The trouble with Facebook

Steve Pye (Blackpool, Fylde and Wyre branch chairman-Federation of Small Businesses).
Steve Pye (Blackpool, Fylde and Wyre branch chairman-Federation of Small Businesses).
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“I HATE my job.” Frustrated workers across the world will at some point have screamed these words.

Usually though they are said in the privacy of a their own home, car, or in a private phonecall to a friend – not to a crowd which includes colleagues and a hierarchy of bosses.

But since the advent of Facebook, such a comment, forgotten seconds after it is made, can spread like wildfire, resulting in at best a red face, at worst, the red carding of your current career.

A sacked worker, known only as Lindsey, became famous last year for posting her animosity towards her job on Facebook – forgetting she had added her boss as a ‘friend’.

To make matters worse she had included screenshots branding her boss a “perv”.

It all made for uncomfortable viewing – especially when picked up by national TV news.

Blackpool Labour leader Coun Simon Blackburn discovered this week there is no such thing as ‘private’ on Facebook.

He made a grovelling apology to Blackpool FC fans after he labelled the Seasiders “donkey botherers” during the derby clash with his team, Blackburn Rovers.

One Blackpool college has gone so far as to ban the social media site, saving staff and students the shame of shocking gaffes as well as prevent accusations of improper relationships and cut down on time wasted online.

A statement sent to the whole college from Barbara Jones, director of human resources at Blackpool and The Fylde College, reads: “The College has a code of professional conduct to help staff establish the safest possible learning and working environments, to safeguard young people and to reduce the risk of staff being falsely accused of improper or unprofessional conduct.

“In view of feedback received from discussions with staff, managers and trade union representatives, we have taken the decision to remove Facebook access from all staff computers and to advise staff not to access such sites on personal devices during work time.”

Students are only allowed to access Facebook on certain PCs in the library for research.

Alistaire Green, an assessor for the college’s web-based learning team, said: “People just don’t know how private their profiles are, that’s the problem.

“When Facebook first came about, it was a question of clicking one button so only the people you choose as friends can see what you say on your status or wall.

“Now you have to go through things meticulously via your account settings, as photos, status updates and other things are automatically set so anyone can see them.”

Just yesterday, rugby league side Leeds Rhinos fined England prop forward Ryan Bailey after ‘jokes’ appeared on his Facebook page relating to the Japan earthquake and tsunami.

The alleged comments from the 27-year-old have since been removed from the website, but he has promised to pay a donation towards the relief fund.

Other famous examples include 13 Virgin Atlantic cabin crew, who were sacked after posting messages on Facebook walls referring to passengers as “chavs” and making jokes about faulty engines.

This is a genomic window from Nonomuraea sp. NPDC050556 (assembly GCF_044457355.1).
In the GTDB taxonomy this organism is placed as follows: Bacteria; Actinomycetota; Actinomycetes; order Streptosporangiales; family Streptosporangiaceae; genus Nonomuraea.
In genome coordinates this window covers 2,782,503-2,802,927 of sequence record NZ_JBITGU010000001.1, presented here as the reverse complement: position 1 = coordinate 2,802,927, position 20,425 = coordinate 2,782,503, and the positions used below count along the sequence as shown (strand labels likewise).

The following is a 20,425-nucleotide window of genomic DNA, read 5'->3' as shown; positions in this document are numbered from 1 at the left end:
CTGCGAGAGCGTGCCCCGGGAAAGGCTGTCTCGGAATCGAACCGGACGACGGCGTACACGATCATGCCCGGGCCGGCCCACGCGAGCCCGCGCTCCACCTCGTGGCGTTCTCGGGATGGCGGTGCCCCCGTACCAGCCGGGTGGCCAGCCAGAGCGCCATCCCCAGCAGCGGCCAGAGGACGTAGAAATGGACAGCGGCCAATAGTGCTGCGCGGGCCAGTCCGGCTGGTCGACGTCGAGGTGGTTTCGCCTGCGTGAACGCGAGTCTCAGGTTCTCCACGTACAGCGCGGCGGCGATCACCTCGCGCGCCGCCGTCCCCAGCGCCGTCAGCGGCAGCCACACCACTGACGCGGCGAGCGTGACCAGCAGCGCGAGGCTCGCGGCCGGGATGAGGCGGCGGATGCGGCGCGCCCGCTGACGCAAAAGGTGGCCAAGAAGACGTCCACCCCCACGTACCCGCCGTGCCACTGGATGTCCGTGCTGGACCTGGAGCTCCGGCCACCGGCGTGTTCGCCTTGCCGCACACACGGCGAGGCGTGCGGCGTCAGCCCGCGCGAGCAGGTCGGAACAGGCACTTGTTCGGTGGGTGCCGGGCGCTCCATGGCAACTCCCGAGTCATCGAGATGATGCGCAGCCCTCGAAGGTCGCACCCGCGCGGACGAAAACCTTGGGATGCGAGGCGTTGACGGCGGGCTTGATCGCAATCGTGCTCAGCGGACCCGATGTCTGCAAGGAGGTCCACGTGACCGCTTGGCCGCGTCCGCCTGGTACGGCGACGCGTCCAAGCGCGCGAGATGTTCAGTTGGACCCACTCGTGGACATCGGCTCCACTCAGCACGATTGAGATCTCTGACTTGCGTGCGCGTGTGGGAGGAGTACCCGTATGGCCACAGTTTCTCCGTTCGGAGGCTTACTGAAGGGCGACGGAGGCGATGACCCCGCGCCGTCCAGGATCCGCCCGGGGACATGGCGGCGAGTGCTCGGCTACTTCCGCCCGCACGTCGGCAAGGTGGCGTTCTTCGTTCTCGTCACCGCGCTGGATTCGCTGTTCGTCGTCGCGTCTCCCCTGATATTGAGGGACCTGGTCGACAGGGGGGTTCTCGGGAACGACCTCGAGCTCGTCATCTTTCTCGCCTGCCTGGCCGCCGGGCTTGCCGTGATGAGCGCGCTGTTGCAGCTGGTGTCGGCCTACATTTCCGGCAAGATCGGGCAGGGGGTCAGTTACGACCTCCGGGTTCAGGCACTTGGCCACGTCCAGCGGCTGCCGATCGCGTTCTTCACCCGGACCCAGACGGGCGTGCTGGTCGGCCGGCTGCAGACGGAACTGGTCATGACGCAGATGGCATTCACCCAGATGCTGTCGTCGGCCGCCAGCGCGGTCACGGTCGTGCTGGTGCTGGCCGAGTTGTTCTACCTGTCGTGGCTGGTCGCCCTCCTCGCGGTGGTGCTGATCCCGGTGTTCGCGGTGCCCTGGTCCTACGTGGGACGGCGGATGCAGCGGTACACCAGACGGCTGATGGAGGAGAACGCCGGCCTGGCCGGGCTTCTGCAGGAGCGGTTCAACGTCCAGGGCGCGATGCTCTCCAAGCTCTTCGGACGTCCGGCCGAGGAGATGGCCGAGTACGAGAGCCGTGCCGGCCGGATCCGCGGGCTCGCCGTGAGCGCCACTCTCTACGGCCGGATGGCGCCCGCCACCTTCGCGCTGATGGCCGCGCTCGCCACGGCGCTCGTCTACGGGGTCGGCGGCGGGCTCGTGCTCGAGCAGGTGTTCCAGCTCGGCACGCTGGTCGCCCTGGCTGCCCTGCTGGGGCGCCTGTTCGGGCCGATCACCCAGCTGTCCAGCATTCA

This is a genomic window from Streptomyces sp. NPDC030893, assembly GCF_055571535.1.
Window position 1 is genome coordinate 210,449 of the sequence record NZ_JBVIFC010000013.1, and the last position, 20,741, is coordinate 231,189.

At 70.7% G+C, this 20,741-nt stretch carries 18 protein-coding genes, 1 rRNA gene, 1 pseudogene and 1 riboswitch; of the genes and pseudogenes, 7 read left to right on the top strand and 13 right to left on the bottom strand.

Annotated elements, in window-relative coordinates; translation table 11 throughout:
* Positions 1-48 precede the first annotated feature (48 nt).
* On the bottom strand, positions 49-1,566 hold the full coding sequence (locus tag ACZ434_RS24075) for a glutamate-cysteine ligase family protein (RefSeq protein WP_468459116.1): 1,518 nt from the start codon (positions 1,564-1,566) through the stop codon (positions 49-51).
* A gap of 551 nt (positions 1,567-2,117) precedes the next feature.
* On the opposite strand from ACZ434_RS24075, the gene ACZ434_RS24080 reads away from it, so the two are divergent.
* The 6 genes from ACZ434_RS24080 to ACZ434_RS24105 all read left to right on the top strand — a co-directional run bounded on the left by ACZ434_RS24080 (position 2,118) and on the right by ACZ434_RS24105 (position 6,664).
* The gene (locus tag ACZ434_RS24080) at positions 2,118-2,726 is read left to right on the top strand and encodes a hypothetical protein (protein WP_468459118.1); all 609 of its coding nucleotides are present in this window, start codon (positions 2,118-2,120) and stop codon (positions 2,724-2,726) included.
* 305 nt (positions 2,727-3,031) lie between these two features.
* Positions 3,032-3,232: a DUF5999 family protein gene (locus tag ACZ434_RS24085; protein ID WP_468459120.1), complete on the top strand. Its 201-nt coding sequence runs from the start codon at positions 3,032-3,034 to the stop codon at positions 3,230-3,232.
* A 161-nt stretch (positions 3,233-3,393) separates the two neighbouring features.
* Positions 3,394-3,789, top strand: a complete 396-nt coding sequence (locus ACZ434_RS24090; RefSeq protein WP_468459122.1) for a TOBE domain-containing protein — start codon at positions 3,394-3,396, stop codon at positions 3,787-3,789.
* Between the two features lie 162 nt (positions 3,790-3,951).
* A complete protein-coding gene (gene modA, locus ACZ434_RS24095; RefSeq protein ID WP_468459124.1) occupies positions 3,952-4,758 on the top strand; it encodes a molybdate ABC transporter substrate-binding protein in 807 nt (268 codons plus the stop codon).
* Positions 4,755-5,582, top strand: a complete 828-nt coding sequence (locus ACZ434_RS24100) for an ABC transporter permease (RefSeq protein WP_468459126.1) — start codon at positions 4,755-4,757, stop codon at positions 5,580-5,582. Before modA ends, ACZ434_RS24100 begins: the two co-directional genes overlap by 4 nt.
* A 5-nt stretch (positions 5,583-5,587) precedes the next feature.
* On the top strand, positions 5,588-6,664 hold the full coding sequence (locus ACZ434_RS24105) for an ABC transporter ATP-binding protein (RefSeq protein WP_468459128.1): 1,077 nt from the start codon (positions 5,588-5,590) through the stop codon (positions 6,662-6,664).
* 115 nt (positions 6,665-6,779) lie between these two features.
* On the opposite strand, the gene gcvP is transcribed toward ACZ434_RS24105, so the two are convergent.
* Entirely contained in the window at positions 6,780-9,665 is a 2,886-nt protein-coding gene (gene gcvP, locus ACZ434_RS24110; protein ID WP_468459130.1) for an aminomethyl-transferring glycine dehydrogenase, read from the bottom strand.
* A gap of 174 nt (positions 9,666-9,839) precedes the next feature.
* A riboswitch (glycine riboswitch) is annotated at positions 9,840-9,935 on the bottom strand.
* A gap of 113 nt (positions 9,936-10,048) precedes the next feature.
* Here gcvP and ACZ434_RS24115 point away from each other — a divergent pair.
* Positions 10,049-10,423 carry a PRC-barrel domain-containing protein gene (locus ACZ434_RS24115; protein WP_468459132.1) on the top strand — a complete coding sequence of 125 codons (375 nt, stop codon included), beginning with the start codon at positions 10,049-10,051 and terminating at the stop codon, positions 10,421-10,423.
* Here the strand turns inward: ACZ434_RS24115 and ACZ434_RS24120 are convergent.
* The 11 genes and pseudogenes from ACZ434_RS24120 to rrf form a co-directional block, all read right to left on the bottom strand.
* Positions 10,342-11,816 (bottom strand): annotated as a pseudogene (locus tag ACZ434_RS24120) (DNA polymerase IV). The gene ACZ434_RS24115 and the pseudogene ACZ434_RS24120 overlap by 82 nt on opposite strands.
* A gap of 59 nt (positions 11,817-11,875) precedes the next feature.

And let’s not forget American football star Larry Johnson, who was sacked by the Kansas City Chiefs after questioning his coach and posting gay slurs for all the world to see.

One of Liverpool striker Ryan Babel’s last (not very wise) acts before moving to Germany was to picture referee Howard Webb wearing a Manchester United shirt after an FA Cup defeat at Old Trafford.

Steve Pye, chairman of the Blackpool and Fylde Small Business Federation, reiterated the warning Facebook can ruin a business if not used sensibly.

He said: “There are examples where local businesses suffered because of ill-advised remarks about the service it gives on Facebook.

“It can be an incredibly powerful promotional tool, as so many people access the site.

“But it’s amazing how quickly a reputation can disintegrate as a joke people thought was private spreads to millions of people.”

But not everyone thinks being sacked over Facebook is entirely fair.

A Facebook group, called Fired By Facebook, has been set up, with 539 members bemoaning their unfair dismissal.

On March 7, Cynthia Machowski wrote: “I got fired last month because of a post that never even mentioned any names or my company.

“I think my boss had a guilty conscience to think it was even remotely about her!”

Paula Colonna posted on February 16: “I just got fired today because I posted pictures from a company Christmas party.

“The sad thing is that I have been working there for a year and a half and posted pictures of last year’s party and never got a complaint, and I never mentioned the company name.”

And if the possibility of being sacked isn’t enough, researcher Sonya Mehdizadeh, from York University in Canada, concluded Facebook addicts are narcissists.

Those who scored higher on a narcissism test checked their Facebook pages more than anyone else. But she claims the 500 million members across the globe are in denial. She said: “I think people get sort of defensive about it – like, ‘I don’t use my Facebook for looking at my pictures’ – because it’s a label you don’t want to be slapped with.”

BE SAFE: Alistaire Green, an assessor for Blackpool and The Fylde College’s web-based learning team